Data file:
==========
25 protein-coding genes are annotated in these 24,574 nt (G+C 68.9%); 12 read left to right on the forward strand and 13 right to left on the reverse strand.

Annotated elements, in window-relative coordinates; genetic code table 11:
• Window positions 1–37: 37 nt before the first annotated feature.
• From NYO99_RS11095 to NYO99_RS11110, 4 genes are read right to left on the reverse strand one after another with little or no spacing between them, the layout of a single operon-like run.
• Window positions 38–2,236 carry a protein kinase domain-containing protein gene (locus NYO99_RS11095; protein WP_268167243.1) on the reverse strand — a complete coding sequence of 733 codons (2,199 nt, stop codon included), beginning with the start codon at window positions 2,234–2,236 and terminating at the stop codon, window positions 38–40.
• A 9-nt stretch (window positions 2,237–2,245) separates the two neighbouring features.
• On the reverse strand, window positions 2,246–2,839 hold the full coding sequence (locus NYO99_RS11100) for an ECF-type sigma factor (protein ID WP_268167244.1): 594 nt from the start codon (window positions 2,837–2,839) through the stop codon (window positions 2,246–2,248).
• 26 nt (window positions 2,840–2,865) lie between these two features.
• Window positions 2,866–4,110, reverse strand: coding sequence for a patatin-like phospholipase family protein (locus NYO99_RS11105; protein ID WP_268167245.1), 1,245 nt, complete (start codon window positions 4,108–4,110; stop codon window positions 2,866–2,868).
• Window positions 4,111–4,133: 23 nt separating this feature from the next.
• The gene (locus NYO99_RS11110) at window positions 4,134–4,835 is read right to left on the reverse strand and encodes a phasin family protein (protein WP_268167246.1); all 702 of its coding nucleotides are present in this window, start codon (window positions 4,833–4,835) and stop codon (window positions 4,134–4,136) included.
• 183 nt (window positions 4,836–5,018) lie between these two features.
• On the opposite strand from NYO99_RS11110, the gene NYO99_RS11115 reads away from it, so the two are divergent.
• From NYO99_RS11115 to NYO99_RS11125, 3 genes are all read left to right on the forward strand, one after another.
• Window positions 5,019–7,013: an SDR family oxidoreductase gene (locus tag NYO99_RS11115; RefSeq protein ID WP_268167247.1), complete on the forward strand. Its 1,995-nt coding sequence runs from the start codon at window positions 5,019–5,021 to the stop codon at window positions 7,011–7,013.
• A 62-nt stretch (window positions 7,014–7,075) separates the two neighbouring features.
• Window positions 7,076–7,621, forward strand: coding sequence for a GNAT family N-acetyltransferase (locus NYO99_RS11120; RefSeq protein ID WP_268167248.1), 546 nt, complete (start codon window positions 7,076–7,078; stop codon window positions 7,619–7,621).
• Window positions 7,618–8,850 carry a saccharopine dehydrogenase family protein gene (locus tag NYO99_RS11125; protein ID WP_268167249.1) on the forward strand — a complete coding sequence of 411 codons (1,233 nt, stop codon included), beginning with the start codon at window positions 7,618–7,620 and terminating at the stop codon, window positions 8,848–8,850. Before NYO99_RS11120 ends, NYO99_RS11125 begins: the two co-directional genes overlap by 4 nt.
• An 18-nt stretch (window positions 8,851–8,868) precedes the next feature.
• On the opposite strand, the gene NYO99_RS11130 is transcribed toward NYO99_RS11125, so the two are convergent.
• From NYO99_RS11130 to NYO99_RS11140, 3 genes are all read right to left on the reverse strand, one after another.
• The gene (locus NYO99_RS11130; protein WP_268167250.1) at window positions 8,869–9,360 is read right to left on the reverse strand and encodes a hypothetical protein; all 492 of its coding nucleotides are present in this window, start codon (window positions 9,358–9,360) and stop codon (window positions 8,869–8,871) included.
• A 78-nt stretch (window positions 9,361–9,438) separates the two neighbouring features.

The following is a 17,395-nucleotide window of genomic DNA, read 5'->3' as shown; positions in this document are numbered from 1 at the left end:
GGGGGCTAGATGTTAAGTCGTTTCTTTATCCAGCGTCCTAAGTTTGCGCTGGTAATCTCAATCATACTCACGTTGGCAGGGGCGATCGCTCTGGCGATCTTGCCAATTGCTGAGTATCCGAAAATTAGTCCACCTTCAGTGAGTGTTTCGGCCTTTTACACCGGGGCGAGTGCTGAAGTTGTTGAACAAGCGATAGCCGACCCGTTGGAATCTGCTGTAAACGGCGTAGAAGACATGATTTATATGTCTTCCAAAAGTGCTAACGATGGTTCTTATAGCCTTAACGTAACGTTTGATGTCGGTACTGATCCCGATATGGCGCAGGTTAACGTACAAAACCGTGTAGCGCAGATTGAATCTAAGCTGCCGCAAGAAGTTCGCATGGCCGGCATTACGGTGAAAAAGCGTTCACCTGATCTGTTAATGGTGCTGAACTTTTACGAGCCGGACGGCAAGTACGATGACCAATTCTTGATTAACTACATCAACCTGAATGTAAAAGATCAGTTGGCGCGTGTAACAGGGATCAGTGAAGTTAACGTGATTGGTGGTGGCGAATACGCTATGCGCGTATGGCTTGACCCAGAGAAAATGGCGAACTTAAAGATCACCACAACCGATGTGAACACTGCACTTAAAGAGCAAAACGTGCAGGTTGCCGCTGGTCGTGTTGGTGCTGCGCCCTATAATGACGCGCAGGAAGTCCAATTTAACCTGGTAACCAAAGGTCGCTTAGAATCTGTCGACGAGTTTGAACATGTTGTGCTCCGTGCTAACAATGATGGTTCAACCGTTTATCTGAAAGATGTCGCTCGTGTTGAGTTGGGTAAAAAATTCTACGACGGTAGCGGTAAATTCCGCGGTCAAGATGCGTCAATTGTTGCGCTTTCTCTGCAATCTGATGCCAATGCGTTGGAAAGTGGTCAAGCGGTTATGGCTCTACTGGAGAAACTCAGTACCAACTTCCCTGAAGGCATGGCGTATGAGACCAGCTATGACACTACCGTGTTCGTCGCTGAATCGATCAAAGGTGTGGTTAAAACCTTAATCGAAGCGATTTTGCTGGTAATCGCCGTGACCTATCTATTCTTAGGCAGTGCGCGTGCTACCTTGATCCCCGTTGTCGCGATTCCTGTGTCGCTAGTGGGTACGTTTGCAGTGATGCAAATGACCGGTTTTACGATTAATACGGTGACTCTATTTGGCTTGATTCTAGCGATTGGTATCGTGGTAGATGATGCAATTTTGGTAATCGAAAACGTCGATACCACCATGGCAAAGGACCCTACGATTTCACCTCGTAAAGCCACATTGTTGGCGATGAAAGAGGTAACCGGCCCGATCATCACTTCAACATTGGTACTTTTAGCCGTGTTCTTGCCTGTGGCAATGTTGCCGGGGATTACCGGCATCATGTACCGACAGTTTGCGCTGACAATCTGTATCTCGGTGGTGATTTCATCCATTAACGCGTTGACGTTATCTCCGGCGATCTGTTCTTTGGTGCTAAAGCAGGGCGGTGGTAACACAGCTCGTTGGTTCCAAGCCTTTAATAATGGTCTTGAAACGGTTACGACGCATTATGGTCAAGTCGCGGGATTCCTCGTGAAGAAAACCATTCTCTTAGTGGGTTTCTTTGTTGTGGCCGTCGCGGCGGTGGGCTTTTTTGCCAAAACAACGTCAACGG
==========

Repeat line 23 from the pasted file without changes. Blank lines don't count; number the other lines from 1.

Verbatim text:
• A 78-nt stretch (window positions 9,361–9,438) separates the two neighbouring features.